Our new Vivaldi Translate feature is designed to let you translate page text quickly and easily. In addition, Vivaldi respects your privacy, unlike some translator extensions or built-in translators like Google Translate.
Now is the time for a deeper dive with Vivaldi developer Petter Nilsen, who took over Vivaldi Translator. He explains how Vivaldi Translate works “under the hood,” and shares some of the behind-the-scenes challenges our team has overcome to bring translation capabilities to the Vivaldi browser.
How does Vivaldi Translate work?
Petter: It works in conjunction with the Vivaldi Translate server, which enhances page translation. This translation server was created by our partner Lingvanex. It uses machine learning and works with several graphics cards (graphics processor units) hosted at Vivaldi’s data center in Iceland. GPUs are uniquely suited for some heavy computing tasks, especially machine learning, compared to processors.
The translation process follows these steps:
- When you visit a page, all the text on that page is decompressed and transferred to CLD v3 (Compact Language Detector v3), a neural network model that recognizes the language of the page and notifies the browser. (For more information on the CLD v3, go to here.)
- The browser compares the language of the page to the language specified for it. If they are different, it will display a pop-up window with the button to turn the page.
- If you click the Translate button, the browser sends a script to the page renderer to translate the page.
- The renderer injects a script into the page and prompts it to translate the page into a specific language.
- The script decrypts all the text on the page, sends it to the Lingvanex translation server, and waits for a response with the translated text. It then replaces the original text on the page with the translated text in the language of your choice.
- The renderer queries the script until the translation is complete or has failed, and forwards the notification to the browser.
- The browser then displays a pop-up window explaining either the page translation or the translation failure. This pop-up usually disappears after the translation, and the Vivaldi address bar icon is highlighted instead.
All this means that the Vivaldi Translate provided by Lingvanex allows you to translate the entire page from any of the supported languages by default into the language of your Vivaldi installation (or other drop-down menu languages) with a single click. You can also edit the translation with the following options:
- Always turn – always translate the current language
- Never turn – never be asked on any website about the current language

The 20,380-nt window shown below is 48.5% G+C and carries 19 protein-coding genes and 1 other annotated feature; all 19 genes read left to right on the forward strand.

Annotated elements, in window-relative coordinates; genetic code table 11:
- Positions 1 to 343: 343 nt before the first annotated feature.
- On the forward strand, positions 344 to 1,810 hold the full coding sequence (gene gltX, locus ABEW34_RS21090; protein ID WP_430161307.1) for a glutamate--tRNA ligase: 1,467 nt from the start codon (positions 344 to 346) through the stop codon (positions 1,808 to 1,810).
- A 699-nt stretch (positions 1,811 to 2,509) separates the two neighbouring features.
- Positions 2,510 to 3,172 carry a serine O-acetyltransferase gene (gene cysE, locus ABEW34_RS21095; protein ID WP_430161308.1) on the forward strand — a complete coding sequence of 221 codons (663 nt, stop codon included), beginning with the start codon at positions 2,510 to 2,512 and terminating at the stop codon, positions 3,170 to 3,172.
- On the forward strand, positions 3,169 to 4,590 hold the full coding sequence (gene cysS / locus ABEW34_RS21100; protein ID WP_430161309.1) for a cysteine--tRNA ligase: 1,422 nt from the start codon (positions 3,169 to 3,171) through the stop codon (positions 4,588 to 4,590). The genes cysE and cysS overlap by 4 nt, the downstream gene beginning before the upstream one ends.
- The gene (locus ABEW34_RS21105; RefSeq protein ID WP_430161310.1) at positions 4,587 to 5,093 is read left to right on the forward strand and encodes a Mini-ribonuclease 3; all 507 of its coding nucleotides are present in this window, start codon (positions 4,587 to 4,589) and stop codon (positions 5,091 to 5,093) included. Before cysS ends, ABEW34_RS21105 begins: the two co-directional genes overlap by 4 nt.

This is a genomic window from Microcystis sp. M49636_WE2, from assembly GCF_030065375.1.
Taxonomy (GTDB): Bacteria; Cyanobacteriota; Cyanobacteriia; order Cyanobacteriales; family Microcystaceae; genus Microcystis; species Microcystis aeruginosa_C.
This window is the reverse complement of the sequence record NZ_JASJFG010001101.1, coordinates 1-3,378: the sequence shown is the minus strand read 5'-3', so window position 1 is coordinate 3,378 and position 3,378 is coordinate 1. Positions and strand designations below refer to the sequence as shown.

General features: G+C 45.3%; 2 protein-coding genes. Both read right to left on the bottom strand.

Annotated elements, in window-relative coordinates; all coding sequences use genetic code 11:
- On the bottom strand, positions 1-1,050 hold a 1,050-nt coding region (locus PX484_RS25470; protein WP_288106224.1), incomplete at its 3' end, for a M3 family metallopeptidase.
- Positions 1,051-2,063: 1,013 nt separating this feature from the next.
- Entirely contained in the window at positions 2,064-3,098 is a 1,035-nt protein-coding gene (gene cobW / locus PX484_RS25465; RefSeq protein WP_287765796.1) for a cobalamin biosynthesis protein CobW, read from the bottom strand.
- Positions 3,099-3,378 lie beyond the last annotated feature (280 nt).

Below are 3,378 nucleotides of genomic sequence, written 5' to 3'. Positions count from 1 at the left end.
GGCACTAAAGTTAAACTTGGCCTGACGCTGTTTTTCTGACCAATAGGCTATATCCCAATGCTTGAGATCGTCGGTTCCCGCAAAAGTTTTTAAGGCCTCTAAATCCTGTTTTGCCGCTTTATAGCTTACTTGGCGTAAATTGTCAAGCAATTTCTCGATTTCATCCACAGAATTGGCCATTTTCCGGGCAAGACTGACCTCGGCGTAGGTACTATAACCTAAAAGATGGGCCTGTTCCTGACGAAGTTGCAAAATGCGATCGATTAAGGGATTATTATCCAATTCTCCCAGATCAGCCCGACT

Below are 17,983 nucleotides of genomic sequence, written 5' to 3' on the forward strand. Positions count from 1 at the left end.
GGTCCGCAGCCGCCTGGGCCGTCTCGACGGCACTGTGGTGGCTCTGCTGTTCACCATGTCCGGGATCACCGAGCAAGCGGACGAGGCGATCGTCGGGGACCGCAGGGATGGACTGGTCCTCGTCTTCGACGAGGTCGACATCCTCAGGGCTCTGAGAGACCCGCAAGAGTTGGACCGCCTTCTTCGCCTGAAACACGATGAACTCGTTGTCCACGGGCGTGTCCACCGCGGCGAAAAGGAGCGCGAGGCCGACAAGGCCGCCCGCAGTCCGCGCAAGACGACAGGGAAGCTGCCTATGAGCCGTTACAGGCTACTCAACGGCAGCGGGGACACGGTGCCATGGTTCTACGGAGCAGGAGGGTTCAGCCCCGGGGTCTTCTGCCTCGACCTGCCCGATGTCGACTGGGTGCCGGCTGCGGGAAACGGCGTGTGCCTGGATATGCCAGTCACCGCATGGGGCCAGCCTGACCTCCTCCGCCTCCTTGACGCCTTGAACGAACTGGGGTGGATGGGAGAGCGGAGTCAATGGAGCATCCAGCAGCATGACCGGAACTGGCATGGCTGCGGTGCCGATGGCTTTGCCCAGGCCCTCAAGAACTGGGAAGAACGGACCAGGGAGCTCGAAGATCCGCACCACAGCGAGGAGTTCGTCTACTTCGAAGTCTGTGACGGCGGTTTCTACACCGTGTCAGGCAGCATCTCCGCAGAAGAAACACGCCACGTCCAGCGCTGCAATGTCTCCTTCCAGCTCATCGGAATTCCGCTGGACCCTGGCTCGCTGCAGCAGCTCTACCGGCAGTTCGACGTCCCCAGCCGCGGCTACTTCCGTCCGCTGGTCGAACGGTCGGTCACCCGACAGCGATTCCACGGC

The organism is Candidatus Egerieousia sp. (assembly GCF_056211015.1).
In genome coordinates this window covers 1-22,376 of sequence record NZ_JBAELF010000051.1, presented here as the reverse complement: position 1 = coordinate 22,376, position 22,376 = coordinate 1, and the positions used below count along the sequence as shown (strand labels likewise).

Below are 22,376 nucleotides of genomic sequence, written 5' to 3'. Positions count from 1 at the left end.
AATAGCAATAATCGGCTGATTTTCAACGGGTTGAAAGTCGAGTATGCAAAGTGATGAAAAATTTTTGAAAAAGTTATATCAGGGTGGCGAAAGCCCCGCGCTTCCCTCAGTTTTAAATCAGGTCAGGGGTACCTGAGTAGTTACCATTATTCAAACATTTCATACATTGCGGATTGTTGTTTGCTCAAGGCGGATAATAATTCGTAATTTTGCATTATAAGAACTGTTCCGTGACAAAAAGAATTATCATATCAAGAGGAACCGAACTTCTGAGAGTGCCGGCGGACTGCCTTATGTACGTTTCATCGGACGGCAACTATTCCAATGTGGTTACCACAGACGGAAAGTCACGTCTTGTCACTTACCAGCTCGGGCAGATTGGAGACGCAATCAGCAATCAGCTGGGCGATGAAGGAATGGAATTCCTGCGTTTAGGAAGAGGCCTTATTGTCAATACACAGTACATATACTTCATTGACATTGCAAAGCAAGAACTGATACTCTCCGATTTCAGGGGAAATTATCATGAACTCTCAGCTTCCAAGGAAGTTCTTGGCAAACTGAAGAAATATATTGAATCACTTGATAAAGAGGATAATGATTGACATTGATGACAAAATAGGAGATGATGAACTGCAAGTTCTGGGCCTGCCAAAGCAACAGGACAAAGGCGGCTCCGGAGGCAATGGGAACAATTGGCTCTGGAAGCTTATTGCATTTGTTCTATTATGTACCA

- Never translate this site – never ask for a translation on that site
- Provide page translation – Disables automatic translation of automatically displayed pages and pop-ups. The button remains in the address field so you can translate the function or translate the page manually.
How did you and your team get the Vivaldi browser to work with the Lingvanex translation server?
Petter: Many parts need to be in place for translation support to be possible.
First is the interface and all its options. The browser must also be able to retrieve a list of languages that Lingvanex translation server supports. This must be done at regular intervals so that new supported languages appear in the interface.
But at the end of the day, the most challenging part, per browser, is to remove all the links from the script so that it can decode the text and send it to the translation server API and replace the web page. text with translated version. This can happen quite often as you scroll through the page, so optimization strategies need to be in place. The processing of this script is ongoing and will improve over time as we receive more feedback from users.
What other obstacles do you need to jump to make sure Vivaldi Translate works?
Petter: One particular (and pricey) challenge is during these pandemic times (not to mention the explosion of bitcoin mining). get enough graphics cards perform translations.
The second is that whenever we fix decompression problems on a website, we need to make sure we have enough unit tests to cover fixed cases and not break other pages.
Similarly, when adding new languages to the Lingvanex translation server, we need to ensure that this also works in the interface. In some cases, we need to add support for these languages in the interface to make them appear with their local language name.
Some pages have additional translation challenges, such as iframes or dynamic pages, where text can be deleted and re-inserted.
We’ve also seen that some forums don’t load pages or posts through a “normal” mechanism. This means that they do not trigger the normal language detection mechanism, so making a language challenging without punishment is challenging.
Of course, these are not necessarily unique challenges for Vivaldi Translator, as similar things can be seen in other browsers. We expect to resolve or improve them as we move forward.
Despite future challenges, we are constantly working on optimizations and fixes to improve the user experience.
Currently, Vivaldi Translate is limited to translating the page. Are there any plans in place to expand its functionality?
Petter: The translation of the selected text into the web pages is already in progress. We’ve also started planning to reveal the translations to other parts of the interface, like Vivaldi Mail, in the panel and possibly other places as well. Stay tuned!
Getting Vivaldi Translator from Lingvanex is easy! Only download Vivaldi 4.0 for Windows, Mac, and Linux computers, mobile phones and tablets with Android 5 or later, and upgraded Chromebooks. Get it now. 🚀
Have you tried Vivaldi Translator already? We’d love to hear what other languages and translation features you want to see your browser.